Doc Baggs used the concept of the store to promote the sell of his gold bricks. He also used the “mitt” store in which a sucker was engaged in a game of poker and cold-decked. Marks and others developed the “race” and “fight” stores where they set up rigged foot and horse races or prizefights, and offered the sucker an inside track on a “sure thing.”
Maurer writes about Ben Marks’ contribution: “Thus, in a very crude form, developed what we know today as the ‘big store’—the swanky gambling club or fake brokerage establishment in which the modern payoff or rag is played.” The movie The Sting was based on this sort of “big store” con.
Bagg’s “store” would be an office—elaborate and rich looking. It had the best obtainable in furnishings, with an immense safe that appeared to be built into the wall, its front flush with the far side of the main office. This safe was no less than seven feet square, and as the massive doors were left conveniently open, the viewer could see in its interior depths the shelving, boxes, and pigeonholes usual and customary in all such safes.
But this one was different. It was nothing but a cleverly executed painting. It consisted of a number of thin wooden panels about the size of a cigar-box lid; all joined together by a surface of silk upon which had been painted the safe—including the fancy curlicue lettering, delicate flowers, and elaborate emblems of the period. In the case of a police raid or other emergency, it could readily be ripped off the wall and carried into hiding folded under one arm.
Doc’s heavy oak desk stood right in front of the safe, while in the forepart of the room, where the visitor would enter, were solid oak counters and a railing and gate of similar material. At least, so it looked. All of these could collapse for quick storage or convert into other completely different furnishings. Clerks seated on high stools behind these counters scribbled busily into paper-maché ledgers. Glass panels in the doors leading out of the room bore such inscriptions as Private, Manager, Attorney, and Actuary. These doors were constructed from movable partitions that could quickly disappear into hiding places inside the walls.
When a sucker returned to Doc’s office with the sheriff in tow—perhaps in a matter of twenty minutes of being sheared—he would be confused when he burst through the door to find instead of an office, the plainly furnished interior of a lady’s bedroom. A terrified Chinese servant would valiantly try to explain in his broken English, “Missy not here.” The victim would end up foolishly trying to explain to the lawman—probably on Doc’s payroll—that the brokerage office “must be around here somewhere.”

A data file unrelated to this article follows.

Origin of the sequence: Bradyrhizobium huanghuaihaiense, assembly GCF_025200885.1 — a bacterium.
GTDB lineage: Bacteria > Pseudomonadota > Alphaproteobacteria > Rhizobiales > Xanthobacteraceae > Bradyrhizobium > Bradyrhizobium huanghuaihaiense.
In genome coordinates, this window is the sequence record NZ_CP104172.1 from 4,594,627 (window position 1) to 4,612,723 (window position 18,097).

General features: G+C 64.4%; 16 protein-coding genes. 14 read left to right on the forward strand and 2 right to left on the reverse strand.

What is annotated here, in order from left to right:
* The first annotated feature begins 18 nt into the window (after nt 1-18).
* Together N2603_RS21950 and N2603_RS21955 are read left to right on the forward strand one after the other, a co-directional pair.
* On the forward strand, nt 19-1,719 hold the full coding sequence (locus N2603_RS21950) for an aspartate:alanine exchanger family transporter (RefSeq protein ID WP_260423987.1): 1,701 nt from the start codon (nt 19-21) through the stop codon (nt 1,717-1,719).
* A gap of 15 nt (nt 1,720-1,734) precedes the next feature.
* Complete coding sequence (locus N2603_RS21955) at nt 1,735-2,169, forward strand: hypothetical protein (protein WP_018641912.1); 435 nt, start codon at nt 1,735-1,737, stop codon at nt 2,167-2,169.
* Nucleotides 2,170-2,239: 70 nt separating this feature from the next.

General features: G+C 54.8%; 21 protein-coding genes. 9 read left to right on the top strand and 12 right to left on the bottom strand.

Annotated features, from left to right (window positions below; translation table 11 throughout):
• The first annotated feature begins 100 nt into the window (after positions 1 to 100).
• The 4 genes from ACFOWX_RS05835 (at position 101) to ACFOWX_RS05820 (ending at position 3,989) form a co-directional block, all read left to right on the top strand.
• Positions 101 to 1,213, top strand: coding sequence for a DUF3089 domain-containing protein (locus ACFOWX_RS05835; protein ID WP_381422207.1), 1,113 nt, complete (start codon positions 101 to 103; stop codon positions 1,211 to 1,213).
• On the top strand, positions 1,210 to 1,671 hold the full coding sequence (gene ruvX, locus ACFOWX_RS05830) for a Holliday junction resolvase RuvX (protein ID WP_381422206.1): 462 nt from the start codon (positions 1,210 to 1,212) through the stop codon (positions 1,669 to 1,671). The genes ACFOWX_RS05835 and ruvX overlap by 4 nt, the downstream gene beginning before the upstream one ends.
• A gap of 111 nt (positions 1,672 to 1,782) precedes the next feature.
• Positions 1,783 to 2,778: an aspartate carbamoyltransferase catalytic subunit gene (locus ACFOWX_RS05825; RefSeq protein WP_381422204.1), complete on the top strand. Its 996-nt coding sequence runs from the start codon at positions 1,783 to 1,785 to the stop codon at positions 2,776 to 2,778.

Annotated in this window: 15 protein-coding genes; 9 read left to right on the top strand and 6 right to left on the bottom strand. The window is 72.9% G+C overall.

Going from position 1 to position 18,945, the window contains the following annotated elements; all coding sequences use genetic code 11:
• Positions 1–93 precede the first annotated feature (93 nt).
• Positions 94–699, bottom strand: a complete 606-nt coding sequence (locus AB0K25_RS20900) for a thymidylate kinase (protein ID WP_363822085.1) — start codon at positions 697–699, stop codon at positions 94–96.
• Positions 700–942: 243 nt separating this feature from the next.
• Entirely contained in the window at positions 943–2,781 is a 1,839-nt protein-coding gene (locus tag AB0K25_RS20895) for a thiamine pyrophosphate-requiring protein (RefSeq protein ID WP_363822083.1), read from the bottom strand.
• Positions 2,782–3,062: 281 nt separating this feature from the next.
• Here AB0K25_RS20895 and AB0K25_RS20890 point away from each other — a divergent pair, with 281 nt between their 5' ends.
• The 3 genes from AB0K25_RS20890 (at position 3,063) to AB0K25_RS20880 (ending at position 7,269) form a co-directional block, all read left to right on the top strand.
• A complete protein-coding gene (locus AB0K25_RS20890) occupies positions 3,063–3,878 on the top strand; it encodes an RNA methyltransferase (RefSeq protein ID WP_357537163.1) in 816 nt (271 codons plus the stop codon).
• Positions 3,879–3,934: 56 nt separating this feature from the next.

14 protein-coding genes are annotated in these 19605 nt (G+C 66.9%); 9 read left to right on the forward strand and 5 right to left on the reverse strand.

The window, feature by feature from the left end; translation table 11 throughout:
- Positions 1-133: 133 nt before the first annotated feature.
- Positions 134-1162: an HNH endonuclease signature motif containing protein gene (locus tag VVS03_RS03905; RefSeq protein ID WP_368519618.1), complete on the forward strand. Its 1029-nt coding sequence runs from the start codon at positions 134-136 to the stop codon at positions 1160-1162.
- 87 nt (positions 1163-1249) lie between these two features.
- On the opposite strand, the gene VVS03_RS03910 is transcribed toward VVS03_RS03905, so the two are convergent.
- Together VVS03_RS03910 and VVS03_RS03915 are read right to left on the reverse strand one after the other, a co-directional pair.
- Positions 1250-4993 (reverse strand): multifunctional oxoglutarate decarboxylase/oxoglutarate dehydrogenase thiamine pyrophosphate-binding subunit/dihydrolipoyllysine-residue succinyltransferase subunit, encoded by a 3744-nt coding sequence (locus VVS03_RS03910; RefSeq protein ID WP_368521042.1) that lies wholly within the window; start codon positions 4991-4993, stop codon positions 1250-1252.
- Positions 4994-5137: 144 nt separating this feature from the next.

Ben Marks’ monte store is an example of closed monte. In a sense, the classic nineteenth-century version of the game as usually described is closed monte. Whether on the railroad train or in the monte store, the basic plan was for the steerer to look for a well-heeled victim, strike up a friendship, gain his confidence, and then bring him to the dealer so he can be taken for as much as possible in as quiet a way as possible. The type of character that could pull off this scam had to be a man of considerable ability and money himself. At least the bunco-steerers had to dress and act like men of substance if they were to gain the trust of a well-to-do victim. Doc Baggs and George Devol were perfect in this role.
Excerpt from the Sleight-of-Hand section:
The hype (sometimes called the overthrow by magicians) is the most important move in the monte. Although not difficult, it should be practiced until it looks just like the normal toss. Sometimes the card is thrown to the table from a few inches away; sometimes the card is virtually “placed” on the table (an excellent but more difficult maneuver). Either way, the move should exactly simulate the action of a toss. It should always be done in a casual, offhand way. It should not look like a “move” or as if anything important was happening.
The hype is identical to the toss until the point that the operator glances at the Ace. This time, as the right hand turns palm down to make the toss, the right second finger releases the Joker instead of the Ace. The second and third fingers separate just slightly during this action, pivoting the two cards on the thumb. This makes it easier to separate the two cards and release the top one cleanly.
As the top card is released, the right hand pulls the Ace quickly to the right and out from under the Joker (Photo 11), and the right second finger is placed back next to the ring finger on the edge of the Joker. The ring finger is then lifted off the card as in Photo 12. All of this happens in one quick movement as the card is thrown to the table. The hyped card should be tossed flat on the table—dead—without hitting either edge or bouncing.
The action of pulling out the right hand is difficult to describe. The appearance should be one of a relaxed, casual action. In order to create this, the right hand immediately begins to slow down as it moves to the right once it clears the Joker. It is important to mimic exactly the look of the normal toss.